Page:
A final burst of Bassett’s for today.

A look at Jelly Babies, the soft sugar jelly sweet, dusted in starch, and shaped as plump babies in a variety of colours, made in Sheffield.

The sweets were invented in 1864 by an Austrian immigrant working at Fryers of Lancashire. It is thought that he was asked to make a mould for jelly bears, but the resulting sweets looked more like new-born infants and were subsequently given the ghoulish name, Unclaimed Babies.

Tim Richardson, author of Sweets: A History of Temptation, said although the name might sound ghastly to modern ears, sweet-eaters in the Victorian era would barely have batted an eyelid.

Their popularity waned, but in 1918, they were produced by George Bassett in Sheffield as “Peace Babies” to mark the end of World War I.

Production was suspended during World War II, due to wartime shortages, but the product was relaunched in 1953 as Jelly Babies.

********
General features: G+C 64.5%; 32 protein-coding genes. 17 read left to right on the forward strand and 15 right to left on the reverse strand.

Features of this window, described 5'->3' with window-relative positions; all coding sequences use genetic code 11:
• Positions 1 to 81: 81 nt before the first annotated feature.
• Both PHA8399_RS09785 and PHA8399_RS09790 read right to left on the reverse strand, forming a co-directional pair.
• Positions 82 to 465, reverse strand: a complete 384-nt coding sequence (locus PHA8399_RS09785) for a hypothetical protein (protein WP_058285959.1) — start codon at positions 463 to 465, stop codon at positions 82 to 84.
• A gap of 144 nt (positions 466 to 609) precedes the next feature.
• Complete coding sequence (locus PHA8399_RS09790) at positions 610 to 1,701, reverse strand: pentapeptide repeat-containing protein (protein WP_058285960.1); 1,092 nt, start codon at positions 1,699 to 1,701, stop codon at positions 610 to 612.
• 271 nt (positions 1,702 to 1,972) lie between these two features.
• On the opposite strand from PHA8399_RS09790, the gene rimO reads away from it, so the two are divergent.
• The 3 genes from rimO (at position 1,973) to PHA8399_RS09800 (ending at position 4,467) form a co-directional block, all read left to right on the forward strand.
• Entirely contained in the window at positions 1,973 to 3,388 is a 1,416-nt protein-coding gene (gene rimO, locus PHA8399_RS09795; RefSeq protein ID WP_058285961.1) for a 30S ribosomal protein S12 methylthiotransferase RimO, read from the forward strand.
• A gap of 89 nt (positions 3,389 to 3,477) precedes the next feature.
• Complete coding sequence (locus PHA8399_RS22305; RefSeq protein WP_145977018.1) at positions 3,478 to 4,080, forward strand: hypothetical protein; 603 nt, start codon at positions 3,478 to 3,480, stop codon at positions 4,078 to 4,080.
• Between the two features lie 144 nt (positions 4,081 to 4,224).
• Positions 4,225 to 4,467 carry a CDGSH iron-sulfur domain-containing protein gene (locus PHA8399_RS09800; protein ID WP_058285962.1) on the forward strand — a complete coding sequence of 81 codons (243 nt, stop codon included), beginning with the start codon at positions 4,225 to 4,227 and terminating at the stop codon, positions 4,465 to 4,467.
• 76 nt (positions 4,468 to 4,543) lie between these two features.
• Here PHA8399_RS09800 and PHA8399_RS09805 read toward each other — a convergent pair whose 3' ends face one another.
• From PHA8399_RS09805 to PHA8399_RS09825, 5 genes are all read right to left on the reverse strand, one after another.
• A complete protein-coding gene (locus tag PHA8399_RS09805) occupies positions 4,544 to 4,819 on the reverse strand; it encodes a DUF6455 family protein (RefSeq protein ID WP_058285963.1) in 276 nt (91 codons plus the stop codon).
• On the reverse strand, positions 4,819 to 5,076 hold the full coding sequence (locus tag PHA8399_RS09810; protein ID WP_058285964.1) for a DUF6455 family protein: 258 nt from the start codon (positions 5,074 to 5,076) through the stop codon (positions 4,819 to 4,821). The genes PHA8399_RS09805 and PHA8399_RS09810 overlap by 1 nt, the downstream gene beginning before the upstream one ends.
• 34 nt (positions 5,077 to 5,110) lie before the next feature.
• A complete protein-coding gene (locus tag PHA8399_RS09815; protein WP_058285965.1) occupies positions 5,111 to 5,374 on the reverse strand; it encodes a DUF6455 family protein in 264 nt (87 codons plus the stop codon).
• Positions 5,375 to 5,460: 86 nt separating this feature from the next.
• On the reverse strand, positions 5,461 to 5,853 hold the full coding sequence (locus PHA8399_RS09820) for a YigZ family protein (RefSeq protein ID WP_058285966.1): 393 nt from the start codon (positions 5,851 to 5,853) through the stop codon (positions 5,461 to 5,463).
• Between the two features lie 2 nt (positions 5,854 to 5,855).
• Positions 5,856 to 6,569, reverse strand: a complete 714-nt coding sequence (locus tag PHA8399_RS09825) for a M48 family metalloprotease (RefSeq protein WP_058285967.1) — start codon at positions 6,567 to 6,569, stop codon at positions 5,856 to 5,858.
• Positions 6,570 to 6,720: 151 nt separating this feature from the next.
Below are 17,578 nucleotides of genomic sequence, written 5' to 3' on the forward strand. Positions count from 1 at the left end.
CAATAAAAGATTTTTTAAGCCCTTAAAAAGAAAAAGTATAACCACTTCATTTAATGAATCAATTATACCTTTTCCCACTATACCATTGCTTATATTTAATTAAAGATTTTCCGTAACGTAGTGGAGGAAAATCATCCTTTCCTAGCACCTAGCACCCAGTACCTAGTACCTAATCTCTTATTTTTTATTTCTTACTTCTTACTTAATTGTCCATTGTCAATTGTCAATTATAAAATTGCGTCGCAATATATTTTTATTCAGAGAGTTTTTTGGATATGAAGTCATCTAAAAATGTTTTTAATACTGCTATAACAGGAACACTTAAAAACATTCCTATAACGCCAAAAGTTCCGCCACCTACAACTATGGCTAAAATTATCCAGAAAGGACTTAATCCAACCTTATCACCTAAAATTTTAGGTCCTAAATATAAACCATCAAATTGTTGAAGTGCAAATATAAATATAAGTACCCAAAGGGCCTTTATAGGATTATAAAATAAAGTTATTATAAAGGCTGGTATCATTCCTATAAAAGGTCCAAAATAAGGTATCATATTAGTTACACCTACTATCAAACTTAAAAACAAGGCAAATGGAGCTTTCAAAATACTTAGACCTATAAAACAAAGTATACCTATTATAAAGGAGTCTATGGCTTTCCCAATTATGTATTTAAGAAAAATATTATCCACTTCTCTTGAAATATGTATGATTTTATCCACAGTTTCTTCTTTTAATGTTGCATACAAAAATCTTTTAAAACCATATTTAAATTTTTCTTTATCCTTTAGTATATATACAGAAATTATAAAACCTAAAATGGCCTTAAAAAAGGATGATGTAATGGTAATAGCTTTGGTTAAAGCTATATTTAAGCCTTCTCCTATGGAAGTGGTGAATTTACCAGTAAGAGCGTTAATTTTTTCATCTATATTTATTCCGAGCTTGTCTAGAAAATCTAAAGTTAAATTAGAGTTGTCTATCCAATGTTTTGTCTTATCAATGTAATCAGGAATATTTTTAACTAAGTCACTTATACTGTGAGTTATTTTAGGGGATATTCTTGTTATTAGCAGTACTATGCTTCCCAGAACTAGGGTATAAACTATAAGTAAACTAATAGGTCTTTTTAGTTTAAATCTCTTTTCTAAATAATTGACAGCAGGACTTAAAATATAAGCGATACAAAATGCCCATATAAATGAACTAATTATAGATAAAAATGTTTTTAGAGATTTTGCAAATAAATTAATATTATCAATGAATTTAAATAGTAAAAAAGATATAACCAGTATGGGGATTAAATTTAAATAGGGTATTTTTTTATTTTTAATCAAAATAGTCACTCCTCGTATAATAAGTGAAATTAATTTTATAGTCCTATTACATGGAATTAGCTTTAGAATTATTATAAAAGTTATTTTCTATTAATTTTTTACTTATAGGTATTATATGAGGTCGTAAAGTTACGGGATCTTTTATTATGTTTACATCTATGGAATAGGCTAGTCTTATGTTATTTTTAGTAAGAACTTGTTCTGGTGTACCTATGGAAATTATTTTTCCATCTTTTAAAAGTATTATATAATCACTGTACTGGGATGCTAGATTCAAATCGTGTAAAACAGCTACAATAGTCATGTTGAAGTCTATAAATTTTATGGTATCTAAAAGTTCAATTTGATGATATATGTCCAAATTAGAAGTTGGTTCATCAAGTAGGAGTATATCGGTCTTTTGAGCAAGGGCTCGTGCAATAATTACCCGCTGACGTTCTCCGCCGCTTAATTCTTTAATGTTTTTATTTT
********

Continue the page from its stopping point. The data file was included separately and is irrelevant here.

The sweet is famous for being Doctor Who’s favourite sweet, often carried around in a white paper bag. However, they are specifically associated with Tom Baker’s fourth Doctor, who had a predilection for offering them to strangers in order to defuse tense situations (and in one episode bluffing another alien into thinking them a weapon).

In the 1990s, Jelly Babies ditched their nappies in favour of baseball boots and bumbags and given names: Brilliant (red; strawberry), Bubbles (yellow; lemon), Baby Bonny (pink; raspberry), Boofuls (green; lime), Bigheart (purple; blackcurrant) and Bumper (orange).

At the time, a company spokesman said that, “We wanted to increase their street cred.”

Still going strong today.